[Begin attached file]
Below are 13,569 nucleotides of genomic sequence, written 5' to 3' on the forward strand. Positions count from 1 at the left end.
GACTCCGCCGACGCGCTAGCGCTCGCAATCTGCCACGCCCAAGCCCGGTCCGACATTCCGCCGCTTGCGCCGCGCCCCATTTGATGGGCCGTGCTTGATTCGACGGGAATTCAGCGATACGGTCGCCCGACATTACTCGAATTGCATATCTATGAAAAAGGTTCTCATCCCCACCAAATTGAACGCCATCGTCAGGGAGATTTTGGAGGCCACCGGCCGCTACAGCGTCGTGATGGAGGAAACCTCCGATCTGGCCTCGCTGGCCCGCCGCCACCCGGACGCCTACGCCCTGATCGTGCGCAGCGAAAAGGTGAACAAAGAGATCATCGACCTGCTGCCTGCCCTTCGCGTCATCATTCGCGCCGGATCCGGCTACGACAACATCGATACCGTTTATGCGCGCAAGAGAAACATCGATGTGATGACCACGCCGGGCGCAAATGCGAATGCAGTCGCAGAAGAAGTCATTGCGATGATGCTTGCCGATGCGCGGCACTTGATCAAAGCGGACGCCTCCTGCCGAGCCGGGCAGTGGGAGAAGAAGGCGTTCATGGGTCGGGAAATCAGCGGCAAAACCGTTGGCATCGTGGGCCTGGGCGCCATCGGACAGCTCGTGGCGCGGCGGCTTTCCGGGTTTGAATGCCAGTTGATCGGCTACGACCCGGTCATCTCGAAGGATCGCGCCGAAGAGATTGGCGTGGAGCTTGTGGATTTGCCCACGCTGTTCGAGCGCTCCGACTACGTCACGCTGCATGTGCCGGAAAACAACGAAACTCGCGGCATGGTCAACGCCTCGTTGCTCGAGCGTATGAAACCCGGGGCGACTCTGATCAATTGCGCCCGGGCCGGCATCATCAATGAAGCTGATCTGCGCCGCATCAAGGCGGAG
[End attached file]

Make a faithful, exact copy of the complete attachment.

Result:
Below are 13,569 nucleotides of genomic sequence, written 5' to 3' on the forward strand. Positions count from 1 at the left end.
GACTCCGCCGACGCGCTAGCGCTCGCAATCTGCCACGCCCAAGCCCGGTCCGACATTCCGCCGCTTGCGCCGCGCCCCATTTGATGGGCCGTGCTTGATTCGACGGGAATTCAGCGATACGGTCGCCCGACATTACTCGAATTGCATATCTATGAAAAAGGTTCTCATCCCCACCAAATTGAACGCCATCGTCAGGGAGATTTTGGAGGCCACCGGCCGCTACAGCGTCGTGATGGAGGAAACCTCCGATCTGGCCTCGCTGGCCCGCCGCCACCCGGACGCCTACGCCCTGATCGTGCGCAGCGAAAAGGTGAACAAAGAGATCATCGACCTGCTGCCTGCCCTTCGCGTCATCATTCGCGCCGGATCCGGCTACGACAACATCGATACCGTTTATGCGCGCAAGAGAAACATCGATGTGATGACCACGCCGGGCGCAAATGCGAATGCAGTCGCAGAAGAAGTCATTGCGATGATGCTTGCCGATGCGCGGCACTTGATCAAAGCGGACGCCTCCTGCCGAGCCGGGCAGTGGGAGAAGAAGGCGTTCATGGGTCGGGAAATCAGCGGCAAAACCGTTGGCATCGTGGGCCTGGGCGCCATCGGACAGCTCGTGGCGCGGCGGCTTTCCGGGTTTGAATGCCAGTTGATCGGCTACGACCCGGTCATCTCGAAGGATCGCGCCGAAGAGATTGGCGTGGAGCTTGTGGATTTGCCCACGCTGTTCGAGCGCTCCGACTACGTCACGCTGCATGTGCCGGAAAACAACGAAACTCGCGGCATGGTCAACGCCTCGTTGCTCGAGCGTATGAAACCCGGGGCGACTCTGATCAATTGCGCCCGGGCCGGCATCATCAATGAAGCTGATCTGCGCCGCATCAAGGCGGAG